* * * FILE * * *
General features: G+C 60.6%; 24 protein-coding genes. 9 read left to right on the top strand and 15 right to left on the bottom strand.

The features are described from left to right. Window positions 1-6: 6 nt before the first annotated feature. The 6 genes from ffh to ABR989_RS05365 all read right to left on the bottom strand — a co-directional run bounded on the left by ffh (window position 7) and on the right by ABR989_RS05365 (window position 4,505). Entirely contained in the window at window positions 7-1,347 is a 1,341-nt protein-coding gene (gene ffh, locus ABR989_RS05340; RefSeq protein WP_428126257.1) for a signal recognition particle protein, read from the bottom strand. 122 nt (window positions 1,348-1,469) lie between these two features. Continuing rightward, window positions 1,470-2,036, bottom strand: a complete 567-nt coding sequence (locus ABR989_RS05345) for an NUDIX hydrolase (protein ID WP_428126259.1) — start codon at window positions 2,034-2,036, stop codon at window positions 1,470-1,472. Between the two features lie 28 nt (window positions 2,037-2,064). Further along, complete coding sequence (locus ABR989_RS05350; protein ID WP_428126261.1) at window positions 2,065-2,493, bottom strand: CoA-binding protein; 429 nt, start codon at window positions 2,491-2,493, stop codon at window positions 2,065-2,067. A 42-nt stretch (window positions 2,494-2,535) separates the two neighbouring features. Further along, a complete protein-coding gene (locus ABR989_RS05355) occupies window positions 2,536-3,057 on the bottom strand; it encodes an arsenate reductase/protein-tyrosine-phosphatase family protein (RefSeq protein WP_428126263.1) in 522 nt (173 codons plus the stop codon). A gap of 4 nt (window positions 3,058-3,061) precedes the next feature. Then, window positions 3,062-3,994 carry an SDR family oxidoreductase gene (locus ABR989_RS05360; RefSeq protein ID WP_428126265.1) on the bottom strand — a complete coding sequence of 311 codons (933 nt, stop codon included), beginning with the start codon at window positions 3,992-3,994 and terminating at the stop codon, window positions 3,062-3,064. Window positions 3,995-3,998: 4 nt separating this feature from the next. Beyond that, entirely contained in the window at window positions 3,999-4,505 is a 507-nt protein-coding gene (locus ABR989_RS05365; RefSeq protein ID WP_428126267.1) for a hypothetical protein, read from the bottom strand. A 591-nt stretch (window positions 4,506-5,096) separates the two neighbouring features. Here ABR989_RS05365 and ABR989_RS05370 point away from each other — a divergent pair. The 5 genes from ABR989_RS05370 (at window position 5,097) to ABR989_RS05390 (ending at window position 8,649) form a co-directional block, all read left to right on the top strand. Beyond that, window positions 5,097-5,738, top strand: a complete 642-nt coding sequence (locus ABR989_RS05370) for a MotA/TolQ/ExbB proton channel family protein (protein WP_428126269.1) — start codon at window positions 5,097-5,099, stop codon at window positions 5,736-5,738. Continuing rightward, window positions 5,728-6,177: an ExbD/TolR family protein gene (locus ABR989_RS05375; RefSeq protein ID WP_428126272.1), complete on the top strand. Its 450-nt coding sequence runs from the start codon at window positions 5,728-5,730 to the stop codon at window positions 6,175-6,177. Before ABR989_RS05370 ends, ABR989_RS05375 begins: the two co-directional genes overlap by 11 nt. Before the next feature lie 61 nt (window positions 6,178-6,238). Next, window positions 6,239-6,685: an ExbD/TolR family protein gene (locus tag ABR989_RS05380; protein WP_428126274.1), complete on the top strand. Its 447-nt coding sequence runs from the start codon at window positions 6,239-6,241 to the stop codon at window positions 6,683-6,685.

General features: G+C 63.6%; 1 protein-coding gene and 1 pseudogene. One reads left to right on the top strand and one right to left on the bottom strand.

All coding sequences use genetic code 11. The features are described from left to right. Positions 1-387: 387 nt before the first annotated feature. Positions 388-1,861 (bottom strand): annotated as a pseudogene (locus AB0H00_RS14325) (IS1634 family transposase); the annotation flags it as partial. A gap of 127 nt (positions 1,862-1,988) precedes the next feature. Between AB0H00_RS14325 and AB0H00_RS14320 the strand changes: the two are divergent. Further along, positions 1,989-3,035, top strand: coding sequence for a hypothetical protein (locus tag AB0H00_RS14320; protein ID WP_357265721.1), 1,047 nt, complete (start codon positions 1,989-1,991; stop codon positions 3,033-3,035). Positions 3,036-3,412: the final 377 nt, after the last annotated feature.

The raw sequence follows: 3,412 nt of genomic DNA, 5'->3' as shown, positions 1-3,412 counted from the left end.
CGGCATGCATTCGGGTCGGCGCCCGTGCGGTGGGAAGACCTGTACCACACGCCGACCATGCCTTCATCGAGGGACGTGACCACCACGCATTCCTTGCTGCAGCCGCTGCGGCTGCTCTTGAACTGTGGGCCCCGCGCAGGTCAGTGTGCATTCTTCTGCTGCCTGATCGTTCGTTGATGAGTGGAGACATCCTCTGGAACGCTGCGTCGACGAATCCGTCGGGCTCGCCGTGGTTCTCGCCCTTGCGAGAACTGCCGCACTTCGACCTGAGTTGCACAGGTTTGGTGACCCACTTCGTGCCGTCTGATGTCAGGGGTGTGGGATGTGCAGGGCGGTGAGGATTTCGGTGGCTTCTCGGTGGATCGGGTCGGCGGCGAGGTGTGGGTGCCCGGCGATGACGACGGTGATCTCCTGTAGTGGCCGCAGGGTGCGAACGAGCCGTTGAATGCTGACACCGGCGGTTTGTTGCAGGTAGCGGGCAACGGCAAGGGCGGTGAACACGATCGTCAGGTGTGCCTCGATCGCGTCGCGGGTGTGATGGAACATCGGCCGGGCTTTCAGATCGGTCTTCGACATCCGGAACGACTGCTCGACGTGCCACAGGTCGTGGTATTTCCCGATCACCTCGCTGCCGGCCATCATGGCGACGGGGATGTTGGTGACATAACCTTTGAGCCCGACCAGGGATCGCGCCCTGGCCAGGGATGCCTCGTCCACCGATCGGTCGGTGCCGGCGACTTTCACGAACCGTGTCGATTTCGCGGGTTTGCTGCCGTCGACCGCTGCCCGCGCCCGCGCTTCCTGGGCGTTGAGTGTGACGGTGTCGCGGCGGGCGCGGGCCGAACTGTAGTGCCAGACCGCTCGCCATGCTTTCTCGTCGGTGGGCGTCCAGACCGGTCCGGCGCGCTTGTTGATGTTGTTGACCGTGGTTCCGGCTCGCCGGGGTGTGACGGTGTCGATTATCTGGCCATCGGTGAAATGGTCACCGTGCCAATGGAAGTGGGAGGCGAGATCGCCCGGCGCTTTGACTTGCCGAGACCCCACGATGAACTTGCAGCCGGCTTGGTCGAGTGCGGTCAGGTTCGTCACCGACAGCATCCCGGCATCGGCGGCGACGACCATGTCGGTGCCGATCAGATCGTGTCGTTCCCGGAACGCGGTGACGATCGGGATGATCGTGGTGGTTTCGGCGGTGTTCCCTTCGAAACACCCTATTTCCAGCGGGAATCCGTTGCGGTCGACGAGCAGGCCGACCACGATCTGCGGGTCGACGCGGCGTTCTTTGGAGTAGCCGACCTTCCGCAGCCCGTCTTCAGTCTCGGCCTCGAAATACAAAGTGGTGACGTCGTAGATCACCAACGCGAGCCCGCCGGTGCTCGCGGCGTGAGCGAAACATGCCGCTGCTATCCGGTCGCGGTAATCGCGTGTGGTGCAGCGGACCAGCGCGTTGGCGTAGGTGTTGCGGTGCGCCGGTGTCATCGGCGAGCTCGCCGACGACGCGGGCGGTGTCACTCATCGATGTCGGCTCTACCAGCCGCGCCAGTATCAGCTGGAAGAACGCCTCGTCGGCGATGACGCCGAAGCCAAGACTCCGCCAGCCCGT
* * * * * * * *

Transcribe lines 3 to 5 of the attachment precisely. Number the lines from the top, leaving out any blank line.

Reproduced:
General features: G+C 63.6%; 1 protein-coding gene and 1 pseudogene. One reads left to right on the top strand and one right to left on the bottom strand.

All coding sequences use genetic code 11. The features are described from left to right. Positions 1-387: 387 nt before the first annotated feature. Positions 388-1,861 (bottom strand): annotated as a pseudogene (locus AB0H00_RS14325) (IS1634 family transposase); the annotation flags it as partial. A gap of 127 nt (positions 1,862-1,988) precedes the next feature. Between AB0H00_RS14325 and AB0H00_RS14320 the strand changes: the two are divergent. Further along, positions 1,989-3,035, top strand: coding sequence for a hypothetical protein (locus tag AB0H00_RS14320; protein ID WP_357265721.1), 1,047 nt, complete (start codon positions 1,989-1,991; stop codon positions 3,033-3,035). Positions 3,036-3,412: the final 377 nt, after the last annotated feature.

The raw sequence follows: 3,412 nt of genomic DNA, 5'->3' as shown, positions 1-3,412 counted from the left end.